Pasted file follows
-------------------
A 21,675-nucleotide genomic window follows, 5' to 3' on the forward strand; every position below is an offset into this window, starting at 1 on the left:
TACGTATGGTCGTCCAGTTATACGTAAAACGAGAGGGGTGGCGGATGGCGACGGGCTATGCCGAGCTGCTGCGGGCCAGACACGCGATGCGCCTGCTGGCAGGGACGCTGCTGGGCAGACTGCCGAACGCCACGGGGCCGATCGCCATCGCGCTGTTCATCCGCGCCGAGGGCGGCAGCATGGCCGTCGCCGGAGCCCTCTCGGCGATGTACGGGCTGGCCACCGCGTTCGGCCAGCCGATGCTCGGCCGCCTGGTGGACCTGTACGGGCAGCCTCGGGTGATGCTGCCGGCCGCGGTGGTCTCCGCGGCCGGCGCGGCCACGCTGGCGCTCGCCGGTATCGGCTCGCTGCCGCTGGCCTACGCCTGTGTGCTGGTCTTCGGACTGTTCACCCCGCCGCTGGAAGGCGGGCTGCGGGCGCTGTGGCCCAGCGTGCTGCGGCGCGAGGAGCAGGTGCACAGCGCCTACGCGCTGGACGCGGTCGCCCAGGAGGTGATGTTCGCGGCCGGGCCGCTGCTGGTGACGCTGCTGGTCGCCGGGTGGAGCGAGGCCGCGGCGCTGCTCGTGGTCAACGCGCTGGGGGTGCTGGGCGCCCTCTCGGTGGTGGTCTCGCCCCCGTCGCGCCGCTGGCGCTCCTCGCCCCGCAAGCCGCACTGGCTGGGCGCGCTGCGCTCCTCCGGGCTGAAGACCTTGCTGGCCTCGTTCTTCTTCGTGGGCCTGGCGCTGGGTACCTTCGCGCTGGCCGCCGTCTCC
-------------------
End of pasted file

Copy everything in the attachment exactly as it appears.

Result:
A 21,675-nucleotide genomic window follows, 5' to 3' on the forward strand; every position below is an offset into this window, starting at 1 on the left:
TACGTATGGTCGTCCAGTTATACGTAAAACGAGAGGGGTGGCGGATGGCGACGGGCTATGCCGAGCTGCTGCGGGCCAGACACGCGATGCGCCTGCTGGCAGGGACGCTGCTGGGCAGACTGCCGAACGCCACGGGGCCGATCGCCATCGCGCTGTTCATCCGCGCCGAGGGCGGCAGCATGGCCGTCGCCGGAGCCCTCTCGGCGATGTACGGGCTGGCCACCGCGTTCGGCCAGCCGATGCTCGGCCGCCTGGTGGACCTGTACGGGCAGCCTCGGGTGATGCTGCCGGCCGCGGTGGTCTCCGCGGCCGGCGCGGCCACGCTGGCGCTCGCCGGTATCGGCTCGCTGCCGCTGGCCTACGCCTGTGTGCTGGTCTTCGGACTGTTCACCCCGCCGCTGGAAGGCGGGCTGCGGGCGCTGTGGCCCAGCGTGCTGCGGCGCGAGGAGCAGGTGCACAGCGCCTACGCGCTGGACGCGGTCGCCCAGGAGGTGATGTTCGCGGCCGGGCCGCTGCTGGTGACGCTGCTGGTCGCCGGGTGGAGCGAGGCCGCGGCGCTGCTCGTGGTCAACGCGCTGGGGGTGCTGGGCGCCCTCTCGGTGGTGGTCTCGCCCCCGTCGCGCCGCTGGCGCTCCTCGCCCCGCAAGCCGCACTGGCTGGGCGCGCTGCGCTCCTCCGGGCTGAAGACCTTGCTGGCCTCGTTCTTCTTCGTGGGCCTGGCGCTGGGTACCTTCGCGCTGGCCGCCGTCTCC